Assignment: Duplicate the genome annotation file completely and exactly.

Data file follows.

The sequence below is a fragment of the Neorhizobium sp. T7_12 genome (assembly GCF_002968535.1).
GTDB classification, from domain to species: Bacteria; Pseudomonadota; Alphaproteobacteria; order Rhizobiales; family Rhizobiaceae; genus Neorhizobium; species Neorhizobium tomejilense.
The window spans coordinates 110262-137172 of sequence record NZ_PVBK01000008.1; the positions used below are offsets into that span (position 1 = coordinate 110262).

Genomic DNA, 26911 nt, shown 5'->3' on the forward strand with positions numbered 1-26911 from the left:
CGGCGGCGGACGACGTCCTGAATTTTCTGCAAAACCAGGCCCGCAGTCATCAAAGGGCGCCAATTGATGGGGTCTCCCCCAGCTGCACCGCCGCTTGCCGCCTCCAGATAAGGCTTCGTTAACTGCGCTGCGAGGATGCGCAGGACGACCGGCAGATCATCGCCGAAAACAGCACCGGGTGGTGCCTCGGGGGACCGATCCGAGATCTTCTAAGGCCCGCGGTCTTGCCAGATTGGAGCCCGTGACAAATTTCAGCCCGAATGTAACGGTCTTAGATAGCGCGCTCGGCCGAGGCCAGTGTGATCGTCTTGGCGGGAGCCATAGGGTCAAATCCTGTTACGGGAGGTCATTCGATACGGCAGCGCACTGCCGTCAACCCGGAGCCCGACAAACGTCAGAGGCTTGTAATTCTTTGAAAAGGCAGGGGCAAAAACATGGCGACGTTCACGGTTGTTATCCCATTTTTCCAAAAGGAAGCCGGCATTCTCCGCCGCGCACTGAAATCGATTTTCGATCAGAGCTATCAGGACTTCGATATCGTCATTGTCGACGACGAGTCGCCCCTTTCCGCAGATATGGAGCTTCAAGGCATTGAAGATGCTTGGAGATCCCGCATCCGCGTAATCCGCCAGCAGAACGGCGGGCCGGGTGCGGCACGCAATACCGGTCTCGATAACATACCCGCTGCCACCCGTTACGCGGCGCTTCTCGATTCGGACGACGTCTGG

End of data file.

The sequence below is a fragment of the Neorhizobium sp. T7_12 genome (assembly GCF_002968535.1).
GTDB classification, from domain to species: Bacteria; Pseudomonadota; Alphaproteobacteria; order Rhizobiales; family Rhizobiaceae; genus Neorhizobium; species Neorhizobium tomejilense.
The window spans coordinates 110262-137172 of sequence record NZ_PVBK01000008.1; the positions used below are offsets into that span (position 1 = coordinate 110262).

Genomic DNA, 26911 nt, shown 5'->3' on the forward strand with positions numbered 1-26911 from the left:
CGGCGGCGGACGACGTCCTGAATTTTCTGCAAAACCAGGCCCGCAGTCATCAAAGGGCGCCAATTGATGGGGTCTCCCCCAGCTGCACCGCCGCTTGCCGCCTCCAGATAAGGCTTCGTTAACTGCGCTGCGAGGATGCGCAGGACGACCGGCAGATCATCGCCGAAAACAGCACCGGGTGGTGCCTCGGGGGACCGATCCGAGATCTTCTAAGGCCCGCGGTCTTGCCAGATTGGAGCCCGTGACAAATTTCAGCCCGAATGTAACGGTCTTAGATAGCGCGCTCGGCCGAGGCCAGTGTGATCGTCTTGGCGGGAGCCATAGGGTCAAATCCTGTTACGGGAGGTCATTCGATACGGCAGCGCACTGCCGTCAACCCGGAGCCCGACAAACGTCAGAGGCTTGTAATTCTTTGAAAAGGCAGGGGCAAAAACATGGCGACGTTCACGGTTGTTATCCCATTTTTCCAAAAGGAAGCCGGCATTCTCCGCCGCGCACTGAAATCGATTTTCGATCAGAGCTATCAGGACTTCGATATCGTCATTGTCGACGACGAGTCGCCCCTTTCCGCAGATATGGAGCTTCAAGGCATTGAAGATGCTTGGAGATCCCGCATCCGCGTAATCCGCCAGCAGAACGGCGGGCCGGGTGCGGCACGCAATACCGGTCTCGATAACATACCCGCTGCCACCCGTTACGCGGCGCTTCTCGATTCGGACGACGTCTGG